Those differences may prove decisive, because while the district is heavily Jewish, it is far from monolithic, encompassing liberals, the fervently religious and many in between.
"Women are going to be an enormous base of [my] support. My history has been as a champion of issues that affect ordinary people," said Schakowsky, who credits Judaism with bringing her "to the place I am today."
She said her "long history of commitment to social justice issues, questions of poverty, children, are issues the Jewish community cares about.
"One of the things I've highlighted is the Jewish voice that speaks to me, that helps shape much of what I do," she said. "The tikkun olam [healing the world] message has been the spirit of my advocacy for so long."
Schakowsky said that "when it comes to support for Israel, there really aren't many differences" between the three candidates. "All of us will be ardent supporters of aid to Israel, will not only have a good voting record but will be spokespeople and organizers on the floor for Israel."
Though he's the only one of the three never to have held public office, Pritzker points out that he's the only one with federal legislative experience, having worked as an aide to Cong. Tom Lantos (D-CA) and U.S. Senators Terry Sanford (D-NC) and Alan Dixon (D-IL). He also cites his role as national chairman of the Democratic Leadership for the 21st Century, a group that mobilizes young voters into Democratic politics.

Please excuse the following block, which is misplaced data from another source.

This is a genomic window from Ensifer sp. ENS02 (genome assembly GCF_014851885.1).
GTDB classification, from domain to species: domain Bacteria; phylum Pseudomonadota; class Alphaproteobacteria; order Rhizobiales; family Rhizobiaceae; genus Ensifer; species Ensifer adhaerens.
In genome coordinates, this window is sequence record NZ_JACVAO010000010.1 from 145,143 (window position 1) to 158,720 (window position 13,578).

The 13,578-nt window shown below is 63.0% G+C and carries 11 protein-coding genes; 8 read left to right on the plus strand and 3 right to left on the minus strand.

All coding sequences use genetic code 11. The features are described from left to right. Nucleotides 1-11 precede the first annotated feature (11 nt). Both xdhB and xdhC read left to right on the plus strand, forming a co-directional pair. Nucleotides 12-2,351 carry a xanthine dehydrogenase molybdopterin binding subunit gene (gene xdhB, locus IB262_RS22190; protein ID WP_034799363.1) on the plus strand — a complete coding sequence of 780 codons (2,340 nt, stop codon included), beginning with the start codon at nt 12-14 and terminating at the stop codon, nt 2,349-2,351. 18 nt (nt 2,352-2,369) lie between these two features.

"I have enormous respect for the service Howard and Jan have given. But…I'm the only one who has written federal legislation."
He is by far the wealthiest of the candidates. Some have suggested that he's using his family name and enormous wealth to buy his way into Congress.
"The fact is, I am extremely proud of my family name. We have developed a very good reputation as community activists, as people involved in the life of Chicago, in helping to preserve some of the best things and build some great institutions in this city."